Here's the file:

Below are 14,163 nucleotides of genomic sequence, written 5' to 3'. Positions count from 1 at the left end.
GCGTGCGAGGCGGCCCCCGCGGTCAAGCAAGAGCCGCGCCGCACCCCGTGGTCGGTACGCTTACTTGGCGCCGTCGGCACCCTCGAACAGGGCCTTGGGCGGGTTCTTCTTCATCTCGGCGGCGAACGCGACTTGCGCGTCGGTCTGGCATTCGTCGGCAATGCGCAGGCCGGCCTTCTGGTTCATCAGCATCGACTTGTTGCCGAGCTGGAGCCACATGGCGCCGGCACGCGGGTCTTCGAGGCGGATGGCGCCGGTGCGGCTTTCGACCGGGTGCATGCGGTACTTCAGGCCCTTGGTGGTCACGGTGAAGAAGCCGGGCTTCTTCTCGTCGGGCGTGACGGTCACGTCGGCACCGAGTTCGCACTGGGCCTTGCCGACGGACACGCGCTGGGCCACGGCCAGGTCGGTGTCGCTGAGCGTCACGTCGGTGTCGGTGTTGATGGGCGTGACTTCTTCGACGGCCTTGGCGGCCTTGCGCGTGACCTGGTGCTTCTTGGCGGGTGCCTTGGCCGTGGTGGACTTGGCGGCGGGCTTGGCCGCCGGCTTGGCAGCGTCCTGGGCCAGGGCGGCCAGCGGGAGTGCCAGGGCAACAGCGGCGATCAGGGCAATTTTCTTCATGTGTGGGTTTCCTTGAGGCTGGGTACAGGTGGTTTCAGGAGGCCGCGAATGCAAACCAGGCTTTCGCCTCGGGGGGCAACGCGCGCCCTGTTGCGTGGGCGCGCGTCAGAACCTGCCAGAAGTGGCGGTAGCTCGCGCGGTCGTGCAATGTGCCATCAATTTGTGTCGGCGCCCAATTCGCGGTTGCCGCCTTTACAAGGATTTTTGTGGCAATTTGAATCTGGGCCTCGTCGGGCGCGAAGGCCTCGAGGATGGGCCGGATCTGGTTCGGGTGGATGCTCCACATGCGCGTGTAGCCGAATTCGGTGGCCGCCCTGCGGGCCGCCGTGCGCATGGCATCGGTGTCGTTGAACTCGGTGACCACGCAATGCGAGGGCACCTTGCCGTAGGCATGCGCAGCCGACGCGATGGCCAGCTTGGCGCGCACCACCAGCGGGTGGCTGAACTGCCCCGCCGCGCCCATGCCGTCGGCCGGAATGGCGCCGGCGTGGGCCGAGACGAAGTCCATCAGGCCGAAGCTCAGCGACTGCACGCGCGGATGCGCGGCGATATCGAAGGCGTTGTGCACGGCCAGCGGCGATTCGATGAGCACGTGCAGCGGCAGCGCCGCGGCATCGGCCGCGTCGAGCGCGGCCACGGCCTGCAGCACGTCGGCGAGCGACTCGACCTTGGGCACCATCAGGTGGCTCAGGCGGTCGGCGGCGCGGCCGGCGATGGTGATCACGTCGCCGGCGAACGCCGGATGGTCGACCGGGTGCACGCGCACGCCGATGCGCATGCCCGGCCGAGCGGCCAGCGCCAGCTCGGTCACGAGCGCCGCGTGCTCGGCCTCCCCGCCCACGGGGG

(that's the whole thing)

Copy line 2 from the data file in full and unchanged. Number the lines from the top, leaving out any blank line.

GCGTGCGAGGCGGCCCCCGCGGTCAAGCAAGAGCCGCGCCGCACCCCGTGGTCGGTACGCTTACTTGGCGCCGTCGGCACCCTCGAACAGGGCCTTGGGCGGGTTCTTCTTCATCTCGGCGGCGAACGCGACTTGCGCGTCGGTCTGGCATTCGTCGGCAATGCGCAGGCCGGCCTTCTGGTTCATCAGCATCGACTTGTTGCCGAGCTGGAGCCACATGGCGCCGGCACGCGGGTCTTCGAGGCGGATGGCGCCGGTGCGGCTTTCGACCGGGTGCATGCGGTACTTCAGGCCCTTGGTGGTCACGGTGAAGAAGCCGGGCTTCTTCTCGTCGGGCGTGACGGTCACGTCGGCACCGAGTTCGCACTGGGCCTTGCCGACGGACACGCGCTGGGCCACGGCCAGGTCGGTGTCGCTGAGCGTCACGTCGGTGTCGGTGTTGATGGGCGTGACTTCTTCGACGGCCTTGGCGGCCTTGCGCGTGACCTGGTGCTTCTTGGCGGGTGCCTTGGCCGTGGTGGACTTGGCGGCGGGCTTGGCCGCCGGCTTGGCAGCGTCCTGGGCCAGGGCGGCCAGCGGGAGTGCCAGGGCAACAGCGGCGATCAGGGCAATTTTCTTCATGTGTGGGTTTCCTTGAGGCTGGGTACAGGTGGTTTCAGGAGGCCGCGAATGCAAACCAGGCTTTCGCCTCGGGGGGCAACGCGCGCCCTGTTGCGTGGGCGCGCGTCAGAACCTGCCAGAAGTGGCGGTAGCTCGCGCGGTCGTGCAATGTGCCATCAATTTGTGTCGGCGCCCAATTCGCGGTTGCCGCCTTTACAAGGATTTTTGTGGCAATTTGAATCTGGGCCTCGTCGGGCGCGAAGGCCTCGAGGATGGGCCGGATCTGGTTCGGGTGGATGCTCCACATGCGCGTGTAGCCGAATTCGGTGGCCGCCCTGCGGGCCGCCGTGCGCATGGCATCGGTGTCGTTGAACTCGGTGACCACGCAATGCGAGGGCACCTTGCCGTAGGCATGCGCAGCCGACGCGATGGCCAGCTTGGCGCGCACCACCAGCGGGTGGCTGAACTGCCCCGCCGCGCCCATGCCGTCGGCCGGAATGGCGCCGGCGTGGGCCGAGACGAAGTCCATCAGGCCGAAGCTCAGCGACTGCACGCGCGGATGCGCGGCGATATCGAAGGCGTTGTGCACGGCCAGCGGCGATTCGATGAGCACGTGCAGCGGCAGCGCCGCGGCATCGGCCGCGTCGAGCGCGGCCACGGCCTGCAGCACGTCGGCGAGCGACTCGACCTTGGGCACCATCAGGTGGCTCAGGCGGTCGGCGGCGCGGCCGGCGATGGTGATCACGTCGCCGGCGAACGCCGGATGGTCGACCGGGTGCACGCGCACGCCGATGCGCATGCCCGGCCGAGCGGCCAGCGCCAGCTCGGTCACGAGCGCCGCGTGCTCGGCCTCCCCGCCCACGGGGG